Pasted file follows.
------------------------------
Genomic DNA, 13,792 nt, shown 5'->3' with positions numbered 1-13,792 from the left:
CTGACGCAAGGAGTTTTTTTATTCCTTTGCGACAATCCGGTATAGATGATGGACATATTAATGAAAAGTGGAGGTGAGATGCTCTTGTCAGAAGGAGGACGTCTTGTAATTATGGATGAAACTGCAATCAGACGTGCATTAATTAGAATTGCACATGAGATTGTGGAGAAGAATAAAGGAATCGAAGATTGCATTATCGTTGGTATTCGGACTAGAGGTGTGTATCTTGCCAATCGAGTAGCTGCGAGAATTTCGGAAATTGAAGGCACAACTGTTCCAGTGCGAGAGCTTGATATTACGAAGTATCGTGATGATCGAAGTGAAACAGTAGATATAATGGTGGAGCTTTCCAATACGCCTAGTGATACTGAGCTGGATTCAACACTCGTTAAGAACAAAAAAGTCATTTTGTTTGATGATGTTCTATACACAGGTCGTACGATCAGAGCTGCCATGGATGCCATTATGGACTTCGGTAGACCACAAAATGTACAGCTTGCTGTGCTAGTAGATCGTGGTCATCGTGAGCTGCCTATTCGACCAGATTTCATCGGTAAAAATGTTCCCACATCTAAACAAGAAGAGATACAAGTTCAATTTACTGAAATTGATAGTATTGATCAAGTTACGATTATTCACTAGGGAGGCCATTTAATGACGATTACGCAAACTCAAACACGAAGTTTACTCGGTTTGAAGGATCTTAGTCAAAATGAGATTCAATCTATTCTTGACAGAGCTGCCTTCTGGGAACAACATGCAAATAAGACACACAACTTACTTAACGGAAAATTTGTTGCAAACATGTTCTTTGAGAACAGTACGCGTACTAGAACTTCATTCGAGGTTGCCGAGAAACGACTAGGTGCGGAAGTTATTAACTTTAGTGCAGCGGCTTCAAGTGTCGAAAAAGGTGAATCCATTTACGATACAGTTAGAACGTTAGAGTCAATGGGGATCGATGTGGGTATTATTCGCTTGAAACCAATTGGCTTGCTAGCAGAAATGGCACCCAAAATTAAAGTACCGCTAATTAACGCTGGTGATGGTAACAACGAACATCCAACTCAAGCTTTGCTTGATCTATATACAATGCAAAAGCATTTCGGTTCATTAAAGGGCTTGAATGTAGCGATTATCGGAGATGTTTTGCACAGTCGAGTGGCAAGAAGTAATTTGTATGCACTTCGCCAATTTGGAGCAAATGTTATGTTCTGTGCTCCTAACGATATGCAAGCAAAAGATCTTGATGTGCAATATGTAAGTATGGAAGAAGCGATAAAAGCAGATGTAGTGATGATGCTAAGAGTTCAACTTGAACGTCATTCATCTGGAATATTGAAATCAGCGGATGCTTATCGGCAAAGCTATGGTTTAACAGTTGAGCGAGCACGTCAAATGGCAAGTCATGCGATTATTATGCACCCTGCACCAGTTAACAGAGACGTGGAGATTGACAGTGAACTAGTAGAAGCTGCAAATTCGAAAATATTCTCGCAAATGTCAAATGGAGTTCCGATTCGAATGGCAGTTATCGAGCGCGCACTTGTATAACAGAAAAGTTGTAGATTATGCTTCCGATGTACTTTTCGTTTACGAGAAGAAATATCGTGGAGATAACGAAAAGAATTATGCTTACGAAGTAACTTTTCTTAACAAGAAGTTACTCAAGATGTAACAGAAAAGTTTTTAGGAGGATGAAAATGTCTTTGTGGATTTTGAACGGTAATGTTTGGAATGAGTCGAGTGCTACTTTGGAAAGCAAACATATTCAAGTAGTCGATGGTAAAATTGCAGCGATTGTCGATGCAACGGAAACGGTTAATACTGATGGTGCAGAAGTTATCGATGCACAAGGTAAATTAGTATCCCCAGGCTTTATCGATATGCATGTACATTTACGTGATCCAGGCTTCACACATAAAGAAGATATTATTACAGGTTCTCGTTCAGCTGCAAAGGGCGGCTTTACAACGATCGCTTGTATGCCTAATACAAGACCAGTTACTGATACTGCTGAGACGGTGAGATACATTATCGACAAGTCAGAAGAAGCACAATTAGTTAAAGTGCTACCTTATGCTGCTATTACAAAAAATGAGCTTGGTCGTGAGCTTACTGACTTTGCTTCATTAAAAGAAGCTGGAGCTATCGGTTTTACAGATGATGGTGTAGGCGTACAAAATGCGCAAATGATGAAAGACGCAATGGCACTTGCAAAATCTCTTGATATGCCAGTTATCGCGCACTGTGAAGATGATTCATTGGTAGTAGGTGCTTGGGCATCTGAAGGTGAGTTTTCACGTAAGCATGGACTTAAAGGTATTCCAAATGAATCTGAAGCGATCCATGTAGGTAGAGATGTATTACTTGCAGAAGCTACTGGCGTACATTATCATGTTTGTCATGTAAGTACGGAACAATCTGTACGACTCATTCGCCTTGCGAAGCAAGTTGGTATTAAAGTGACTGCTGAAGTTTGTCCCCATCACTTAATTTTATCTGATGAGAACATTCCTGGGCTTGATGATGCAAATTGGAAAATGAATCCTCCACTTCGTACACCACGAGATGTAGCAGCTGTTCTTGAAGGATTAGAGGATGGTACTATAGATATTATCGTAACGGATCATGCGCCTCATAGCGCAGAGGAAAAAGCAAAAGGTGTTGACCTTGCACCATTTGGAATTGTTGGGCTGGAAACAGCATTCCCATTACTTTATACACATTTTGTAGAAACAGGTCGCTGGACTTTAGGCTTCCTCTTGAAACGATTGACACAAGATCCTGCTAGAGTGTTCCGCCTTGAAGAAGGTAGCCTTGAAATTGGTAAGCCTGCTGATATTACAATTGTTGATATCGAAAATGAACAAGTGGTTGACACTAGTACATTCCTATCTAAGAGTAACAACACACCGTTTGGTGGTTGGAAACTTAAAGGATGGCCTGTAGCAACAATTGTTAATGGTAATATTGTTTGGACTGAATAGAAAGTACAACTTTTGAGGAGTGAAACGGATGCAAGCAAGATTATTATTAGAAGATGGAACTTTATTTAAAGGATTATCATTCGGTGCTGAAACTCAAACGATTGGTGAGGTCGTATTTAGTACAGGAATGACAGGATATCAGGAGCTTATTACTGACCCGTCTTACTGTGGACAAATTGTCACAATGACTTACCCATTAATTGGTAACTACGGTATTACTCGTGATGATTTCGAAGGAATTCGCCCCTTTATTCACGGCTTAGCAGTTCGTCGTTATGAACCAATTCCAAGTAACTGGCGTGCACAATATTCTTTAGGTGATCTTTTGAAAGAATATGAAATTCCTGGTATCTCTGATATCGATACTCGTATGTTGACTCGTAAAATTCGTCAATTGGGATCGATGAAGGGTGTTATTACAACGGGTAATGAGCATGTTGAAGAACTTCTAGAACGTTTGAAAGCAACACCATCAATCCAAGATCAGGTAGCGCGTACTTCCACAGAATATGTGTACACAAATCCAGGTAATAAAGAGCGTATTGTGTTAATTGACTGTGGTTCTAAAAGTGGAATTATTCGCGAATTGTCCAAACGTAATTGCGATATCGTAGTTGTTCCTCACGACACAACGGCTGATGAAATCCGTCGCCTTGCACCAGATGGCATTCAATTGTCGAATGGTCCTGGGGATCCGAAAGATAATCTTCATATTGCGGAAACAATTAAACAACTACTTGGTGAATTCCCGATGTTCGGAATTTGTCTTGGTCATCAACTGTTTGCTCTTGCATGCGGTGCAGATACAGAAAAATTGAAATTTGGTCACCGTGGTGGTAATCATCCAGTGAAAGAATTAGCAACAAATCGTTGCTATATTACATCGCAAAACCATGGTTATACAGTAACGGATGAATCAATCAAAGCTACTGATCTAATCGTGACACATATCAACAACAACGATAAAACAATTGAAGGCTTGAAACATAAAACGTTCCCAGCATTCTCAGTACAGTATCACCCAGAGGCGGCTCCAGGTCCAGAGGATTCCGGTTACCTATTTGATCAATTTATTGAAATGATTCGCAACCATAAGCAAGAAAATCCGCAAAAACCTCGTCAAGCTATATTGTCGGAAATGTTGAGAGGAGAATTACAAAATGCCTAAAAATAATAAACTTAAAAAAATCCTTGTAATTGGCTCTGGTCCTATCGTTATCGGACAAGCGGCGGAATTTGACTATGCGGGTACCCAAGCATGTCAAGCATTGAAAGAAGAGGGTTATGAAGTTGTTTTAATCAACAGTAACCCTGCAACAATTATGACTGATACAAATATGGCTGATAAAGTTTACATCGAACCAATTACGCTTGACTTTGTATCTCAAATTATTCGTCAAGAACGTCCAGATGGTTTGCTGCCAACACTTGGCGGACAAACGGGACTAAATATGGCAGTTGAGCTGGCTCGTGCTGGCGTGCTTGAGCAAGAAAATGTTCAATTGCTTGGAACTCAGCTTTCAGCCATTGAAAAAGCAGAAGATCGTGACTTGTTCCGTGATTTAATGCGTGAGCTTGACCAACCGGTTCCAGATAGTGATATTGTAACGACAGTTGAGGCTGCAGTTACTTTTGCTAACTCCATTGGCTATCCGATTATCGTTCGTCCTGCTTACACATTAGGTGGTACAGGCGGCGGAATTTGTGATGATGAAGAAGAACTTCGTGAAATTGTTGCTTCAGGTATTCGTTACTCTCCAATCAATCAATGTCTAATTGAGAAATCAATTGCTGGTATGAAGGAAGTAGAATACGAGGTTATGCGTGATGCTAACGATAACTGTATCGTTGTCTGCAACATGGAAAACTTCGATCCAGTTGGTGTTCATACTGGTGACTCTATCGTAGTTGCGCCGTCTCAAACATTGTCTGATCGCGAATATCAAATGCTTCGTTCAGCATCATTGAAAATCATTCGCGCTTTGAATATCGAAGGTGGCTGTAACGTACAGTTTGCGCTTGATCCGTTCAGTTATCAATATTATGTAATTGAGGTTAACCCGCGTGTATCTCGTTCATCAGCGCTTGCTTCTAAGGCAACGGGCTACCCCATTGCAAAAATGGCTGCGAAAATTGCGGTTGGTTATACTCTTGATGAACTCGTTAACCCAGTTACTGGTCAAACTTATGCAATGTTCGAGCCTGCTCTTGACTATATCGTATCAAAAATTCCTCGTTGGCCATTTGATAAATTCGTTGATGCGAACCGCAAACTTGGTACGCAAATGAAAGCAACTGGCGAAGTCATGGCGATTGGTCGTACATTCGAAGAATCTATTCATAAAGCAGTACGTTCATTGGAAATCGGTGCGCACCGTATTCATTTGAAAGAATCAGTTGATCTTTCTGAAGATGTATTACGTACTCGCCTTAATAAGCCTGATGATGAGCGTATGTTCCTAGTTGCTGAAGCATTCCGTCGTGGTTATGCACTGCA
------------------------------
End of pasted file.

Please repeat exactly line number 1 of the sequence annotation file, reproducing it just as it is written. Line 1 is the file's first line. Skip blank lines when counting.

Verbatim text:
Genomic DNA, 13,792 nt, shown 5'->3' with positions numbered 1-13,792 from the left: